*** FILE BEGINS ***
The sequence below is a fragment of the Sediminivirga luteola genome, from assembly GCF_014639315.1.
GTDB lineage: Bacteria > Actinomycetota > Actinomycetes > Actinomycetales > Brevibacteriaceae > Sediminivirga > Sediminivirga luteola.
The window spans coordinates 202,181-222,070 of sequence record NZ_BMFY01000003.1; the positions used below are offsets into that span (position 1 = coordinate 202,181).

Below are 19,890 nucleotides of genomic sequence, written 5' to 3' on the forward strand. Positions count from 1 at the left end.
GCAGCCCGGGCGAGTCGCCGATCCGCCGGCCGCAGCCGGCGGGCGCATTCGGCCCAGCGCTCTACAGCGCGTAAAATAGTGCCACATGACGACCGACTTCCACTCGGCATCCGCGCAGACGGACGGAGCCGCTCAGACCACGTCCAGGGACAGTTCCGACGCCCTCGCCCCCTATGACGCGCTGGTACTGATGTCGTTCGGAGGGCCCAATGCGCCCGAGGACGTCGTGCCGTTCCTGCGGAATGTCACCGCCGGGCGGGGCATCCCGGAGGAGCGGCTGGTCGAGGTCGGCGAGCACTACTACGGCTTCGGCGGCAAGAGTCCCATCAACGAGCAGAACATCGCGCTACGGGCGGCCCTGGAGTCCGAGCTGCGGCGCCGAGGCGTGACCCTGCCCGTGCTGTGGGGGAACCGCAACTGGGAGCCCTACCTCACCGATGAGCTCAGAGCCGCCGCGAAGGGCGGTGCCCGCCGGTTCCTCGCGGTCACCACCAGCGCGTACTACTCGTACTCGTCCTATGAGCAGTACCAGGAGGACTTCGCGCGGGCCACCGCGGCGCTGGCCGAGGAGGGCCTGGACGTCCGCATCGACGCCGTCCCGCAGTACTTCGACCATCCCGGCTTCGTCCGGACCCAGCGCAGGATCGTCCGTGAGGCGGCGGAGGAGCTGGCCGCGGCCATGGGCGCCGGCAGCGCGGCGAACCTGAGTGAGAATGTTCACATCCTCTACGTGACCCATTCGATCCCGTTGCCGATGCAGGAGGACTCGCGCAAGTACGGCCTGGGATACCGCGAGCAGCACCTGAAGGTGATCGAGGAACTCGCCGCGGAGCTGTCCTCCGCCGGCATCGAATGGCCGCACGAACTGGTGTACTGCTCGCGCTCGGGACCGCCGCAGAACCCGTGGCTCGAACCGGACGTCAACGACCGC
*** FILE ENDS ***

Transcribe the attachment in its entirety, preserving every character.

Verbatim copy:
The sequence below is a fragment of the Sediminivirga luteola genome, from assembly GCF_014639315.1.
GTDB lineage: Bacteria > Actinomycetota > Actinomycetes > Actinomycetales > Brevibacteriaceae > Sediminivirga > Sediminivirga luteola.
The window spans coordinates 202,181-222,070 of sequence record NZ_BMFY01000003.1; the positions used below are offsets into that span (position 1 = coordinate 202,181).

Below are 19,890 nucleotides of genomic sequence, written 5' to 3' on the forward strand. Positions count from 1 at the left end.
GCAGCCCGGGCGAGTCGCCGATCCGCCGGCCGCAGCCGGCGGGCGCATTCGGCCCAGCGCTCTACAGCGCGTAAAATAGTGCCACATGACGACCGACTTCCACTCGGCATCCGCGCAGACGGACGGAGCCGCTCAGACCACGTCCAGGGACAGTTCCGACGCCCTCGCCCCCTATGACGCGCTGGTACTGATGTCGTTCGGAGGGCCCAATGCGCCCGAGGACGTCGTGCCGTTCCTGCGGAATGTCACCGCCGGGCGGGGCATCCCGGAGGAGCGGCTGGTCGAGGTCGGCGAGCACTACTACGGCTTCGGCGGCAAGAGTCCCATCAACGAGCAGAACATCGCGCTACGGGCGGCCCTGGAGTCCGAGCTGCGGCGCCGAGGCGTGACCCTGCCCGTGCTGTGGGGGAACCGCAACTGGGAGCCCTACCTCACCGATGAGCTCAGAGCCGCCGCGAAGGGCGGTGCCCGCCGGTTCCTCGCGGTCACCACCAGCGCGTACTACTCGTACTCGTCCTATGAGCAGTACCAGGAGGACTTCGCGCGGGCCACCGCGGCGCTGGCCGAGGAGGGCCTGGACGTCCGCATCGACGCCGTCCCGCAGTACTTCGACCATCCCGGCTTCGTCCGGACCCAGCGCAGGATCGTCCGTGAGGCGGCGGAGGAGCTGGCCGCGGCCATGGGCGCCGGCAGCGCGGCGAACCTGAGTGAGAATGTTCACATCCTCTACGTGACCCATTCGATCCCGTTGCCGATGCAGGAGGACTCGCGCAAGTACGGCCTGGGATACCGCGAGCAGCACCTGAAGGTGATCGAGGAACTCGCCGCGGAGCTGTCCTCCGCCGGCATCGAATGGCCGCACGAACTGGTGTACTGCTCGCGCTCGGGACCGCCGCAGAACCCGTGGCTCGAACCGGACGTCAACGACCGC